If a detection exceeds the timer setting, the timer
causes the sensor to perform a full recalibration.
This is known as the Max On-Duration feature.
After the Max On-Duration interval, the sensor will
once again function normally, even if partially or
fully obstructed, to the best of its ability given
electrode conditions. There are two nominal
timeout durations available via strap option: 10 and
60 seconds. The accuracy of these timeouts is
approximate.
2.1.4 DETECTION INTEGRATOR
It is desirable to suppress detections generated by electrical
noise or from quick brushes with an object. To accomplish this,
the QT110 incorporates a detect integration counter that
increments with each detection until a limit is reached, after
which the output is activated. If no detection is sensed prior to
the final count, the counter is reset immediately to zero. In the
QT110, the required count is 4.
The Detection Integrator can also be viewed as a 'consensus'
filter, that requires four detections in four successive bursts to
create an output. As the basic burst spacing is 75ms, if this
spacing was maintained throughout all 4 counts the sensor
would react very slowly. In the QT110, after an initial detection
is sensed, the remaining three bursts are spaced about 20ms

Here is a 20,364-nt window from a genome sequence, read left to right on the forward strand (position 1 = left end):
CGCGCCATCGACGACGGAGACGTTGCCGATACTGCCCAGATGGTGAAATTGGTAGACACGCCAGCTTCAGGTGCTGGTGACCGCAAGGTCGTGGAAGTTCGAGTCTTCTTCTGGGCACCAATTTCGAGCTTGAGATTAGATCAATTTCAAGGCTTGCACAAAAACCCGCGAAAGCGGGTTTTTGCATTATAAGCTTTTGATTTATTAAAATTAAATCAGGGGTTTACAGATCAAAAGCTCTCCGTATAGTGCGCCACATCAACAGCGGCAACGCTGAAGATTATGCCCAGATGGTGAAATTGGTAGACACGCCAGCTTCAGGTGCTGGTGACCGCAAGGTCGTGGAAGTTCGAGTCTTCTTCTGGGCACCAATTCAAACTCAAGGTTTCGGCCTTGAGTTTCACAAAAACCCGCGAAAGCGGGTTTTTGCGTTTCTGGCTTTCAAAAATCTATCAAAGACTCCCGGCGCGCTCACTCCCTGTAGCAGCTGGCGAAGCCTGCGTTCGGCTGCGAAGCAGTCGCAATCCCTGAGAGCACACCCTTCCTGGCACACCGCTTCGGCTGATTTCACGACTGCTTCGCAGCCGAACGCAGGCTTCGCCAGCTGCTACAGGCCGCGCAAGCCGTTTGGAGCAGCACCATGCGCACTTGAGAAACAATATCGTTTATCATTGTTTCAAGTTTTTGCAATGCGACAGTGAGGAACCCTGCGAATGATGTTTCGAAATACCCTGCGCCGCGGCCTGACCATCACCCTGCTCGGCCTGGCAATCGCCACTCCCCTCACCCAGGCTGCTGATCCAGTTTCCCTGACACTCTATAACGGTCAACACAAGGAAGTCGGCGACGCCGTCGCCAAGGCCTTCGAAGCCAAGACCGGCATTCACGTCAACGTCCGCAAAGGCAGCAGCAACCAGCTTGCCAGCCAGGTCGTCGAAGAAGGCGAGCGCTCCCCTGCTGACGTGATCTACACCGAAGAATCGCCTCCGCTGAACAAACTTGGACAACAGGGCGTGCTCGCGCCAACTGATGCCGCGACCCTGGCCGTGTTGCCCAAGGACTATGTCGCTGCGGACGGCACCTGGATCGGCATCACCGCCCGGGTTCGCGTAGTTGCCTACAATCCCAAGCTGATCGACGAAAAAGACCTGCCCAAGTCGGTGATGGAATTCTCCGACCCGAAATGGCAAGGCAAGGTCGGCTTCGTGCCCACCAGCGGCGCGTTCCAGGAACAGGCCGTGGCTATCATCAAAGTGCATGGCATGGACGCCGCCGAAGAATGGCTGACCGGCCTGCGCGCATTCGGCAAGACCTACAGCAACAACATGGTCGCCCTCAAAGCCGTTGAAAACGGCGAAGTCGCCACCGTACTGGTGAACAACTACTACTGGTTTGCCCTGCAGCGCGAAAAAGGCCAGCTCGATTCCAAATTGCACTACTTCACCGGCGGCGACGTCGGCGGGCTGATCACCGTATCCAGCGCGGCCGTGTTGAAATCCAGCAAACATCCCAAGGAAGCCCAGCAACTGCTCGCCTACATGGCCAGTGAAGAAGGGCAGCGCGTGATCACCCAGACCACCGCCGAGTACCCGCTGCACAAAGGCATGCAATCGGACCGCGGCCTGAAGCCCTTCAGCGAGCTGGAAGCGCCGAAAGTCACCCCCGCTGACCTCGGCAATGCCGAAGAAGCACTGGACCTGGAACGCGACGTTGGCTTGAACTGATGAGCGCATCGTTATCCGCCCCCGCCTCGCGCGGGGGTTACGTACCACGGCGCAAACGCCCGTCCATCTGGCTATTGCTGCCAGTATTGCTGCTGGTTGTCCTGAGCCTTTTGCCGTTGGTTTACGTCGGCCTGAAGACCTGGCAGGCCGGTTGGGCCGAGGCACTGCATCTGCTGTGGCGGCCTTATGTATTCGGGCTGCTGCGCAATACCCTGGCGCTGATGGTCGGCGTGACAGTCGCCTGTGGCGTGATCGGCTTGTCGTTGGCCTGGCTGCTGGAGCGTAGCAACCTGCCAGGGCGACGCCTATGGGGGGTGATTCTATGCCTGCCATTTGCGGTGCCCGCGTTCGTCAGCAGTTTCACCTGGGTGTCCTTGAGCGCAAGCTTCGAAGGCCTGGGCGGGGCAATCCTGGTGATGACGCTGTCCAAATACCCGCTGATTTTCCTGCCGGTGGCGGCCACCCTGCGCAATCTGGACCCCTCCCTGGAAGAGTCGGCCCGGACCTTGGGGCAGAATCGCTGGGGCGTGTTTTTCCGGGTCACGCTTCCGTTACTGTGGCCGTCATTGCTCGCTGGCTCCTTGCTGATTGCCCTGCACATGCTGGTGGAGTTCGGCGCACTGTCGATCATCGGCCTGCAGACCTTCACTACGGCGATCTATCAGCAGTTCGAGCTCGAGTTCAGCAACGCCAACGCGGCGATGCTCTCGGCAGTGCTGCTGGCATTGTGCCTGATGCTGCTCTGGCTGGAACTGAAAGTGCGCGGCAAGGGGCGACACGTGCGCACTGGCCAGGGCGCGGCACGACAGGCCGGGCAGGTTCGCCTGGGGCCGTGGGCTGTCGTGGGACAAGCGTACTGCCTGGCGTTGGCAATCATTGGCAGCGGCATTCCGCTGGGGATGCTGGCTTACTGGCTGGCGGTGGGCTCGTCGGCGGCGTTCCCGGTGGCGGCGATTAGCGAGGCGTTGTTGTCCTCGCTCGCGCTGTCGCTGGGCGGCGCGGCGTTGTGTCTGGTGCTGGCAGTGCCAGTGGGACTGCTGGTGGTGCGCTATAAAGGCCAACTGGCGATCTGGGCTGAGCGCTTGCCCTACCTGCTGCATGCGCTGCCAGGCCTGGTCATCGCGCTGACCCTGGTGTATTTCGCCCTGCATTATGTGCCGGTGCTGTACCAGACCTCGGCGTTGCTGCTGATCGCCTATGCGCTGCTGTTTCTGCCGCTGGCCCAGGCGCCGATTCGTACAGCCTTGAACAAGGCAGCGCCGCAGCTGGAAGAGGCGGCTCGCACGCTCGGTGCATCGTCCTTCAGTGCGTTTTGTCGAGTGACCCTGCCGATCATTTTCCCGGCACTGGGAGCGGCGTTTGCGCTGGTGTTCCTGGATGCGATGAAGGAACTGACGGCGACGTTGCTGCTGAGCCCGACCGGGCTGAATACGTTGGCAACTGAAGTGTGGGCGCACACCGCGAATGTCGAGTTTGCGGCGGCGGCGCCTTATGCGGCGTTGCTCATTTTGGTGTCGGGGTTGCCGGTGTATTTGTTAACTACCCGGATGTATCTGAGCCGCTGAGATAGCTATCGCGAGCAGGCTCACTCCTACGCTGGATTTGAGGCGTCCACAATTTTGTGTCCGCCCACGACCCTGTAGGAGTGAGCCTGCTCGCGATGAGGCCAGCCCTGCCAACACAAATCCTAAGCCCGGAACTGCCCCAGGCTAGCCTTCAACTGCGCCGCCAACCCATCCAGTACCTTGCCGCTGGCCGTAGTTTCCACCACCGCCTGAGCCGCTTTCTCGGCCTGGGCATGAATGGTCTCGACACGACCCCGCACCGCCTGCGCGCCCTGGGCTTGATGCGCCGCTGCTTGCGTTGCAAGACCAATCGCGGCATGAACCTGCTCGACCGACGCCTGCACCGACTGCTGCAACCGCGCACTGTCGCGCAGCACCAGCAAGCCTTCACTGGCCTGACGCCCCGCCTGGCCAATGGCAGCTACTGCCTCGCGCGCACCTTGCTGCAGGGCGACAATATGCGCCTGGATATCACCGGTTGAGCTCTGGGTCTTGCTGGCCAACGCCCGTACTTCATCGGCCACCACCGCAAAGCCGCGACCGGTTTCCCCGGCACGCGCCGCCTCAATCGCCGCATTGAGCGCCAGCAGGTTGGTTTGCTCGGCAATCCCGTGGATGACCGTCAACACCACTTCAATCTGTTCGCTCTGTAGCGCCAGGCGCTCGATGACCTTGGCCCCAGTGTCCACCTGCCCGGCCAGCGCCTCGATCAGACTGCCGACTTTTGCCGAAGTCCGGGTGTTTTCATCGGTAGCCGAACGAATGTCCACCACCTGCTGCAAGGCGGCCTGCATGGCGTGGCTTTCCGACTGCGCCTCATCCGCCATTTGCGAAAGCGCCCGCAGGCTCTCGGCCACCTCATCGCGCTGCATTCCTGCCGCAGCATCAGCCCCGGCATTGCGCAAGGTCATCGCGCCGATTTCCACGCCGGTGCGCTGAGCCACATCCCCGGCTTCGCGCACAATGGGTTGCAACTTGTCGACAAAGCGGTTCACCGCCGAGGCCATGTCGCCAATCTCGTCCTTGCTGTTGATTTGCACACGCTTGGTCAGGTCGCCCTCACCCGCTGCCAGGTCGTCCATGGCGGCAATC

apart, so that the slowest reaction time possible is
75+20+20+20 or 135ms and the fastest possible is 60ms,
depending on where in the initial burst interval the contact first
occurred. The response time will thus average about 95ms.
2.1.5 FORCED SENSOR RECALIBRATION
The QT110 has no recalibration pin; a forced recalibration is
accomplished only when the device is powered up. However,
the supply drain is so low it is a simple matter to treat the entire
IC as a controllable load; simply driving the QT110's Vdd pin
directly from another logic gate or a microprocessor port
(Figure 2-2) will serve as both power and 'forced recal'. The
source resistance of most CMOS gates and microprocessors is
low enough to provide direct power without any problems.
Almost any CMOS logic gate can directly power the QT110.
A 0.01uF minimum bypass capacitor close to the device is
essential; without it the device can break into high frequency
oscillation.
Option strap configurations are read by the QT110 only on
powerup. Configurations can only be changed by powering the
QT110 down and back up again; again, a microcontroller can
directly alter most of the configurations and cycle power to put
them in effect.
2.2 OUTPUT FEATURES
The devices are designed for maximum flexibility and can
accommodate most popular sensing requirements. These are
selectable using strap options on pins OPT1 and OPT2. All
options are shown in Table 2-1.
OPT1 and OPT2 should never be left floating. If they are
floated, the device will draw excess power and the options will
not be properly read on powerup. Intentionally, there are no
pullup resistors on these lines, since pullup resistors add to
power drain if the pin(s) are tied low.
2.2.1 DC MODE OUTPUT
The output of the device can respond in a DC mode, where the
output is active-low upon detection. The output will remain
active for the duration of the detection, or until the Max
LQ
4
QT110 R1.04/0405
Figure 2-1 Drift Compensation
Threshold
Signal
Hysteresis
Reference
Output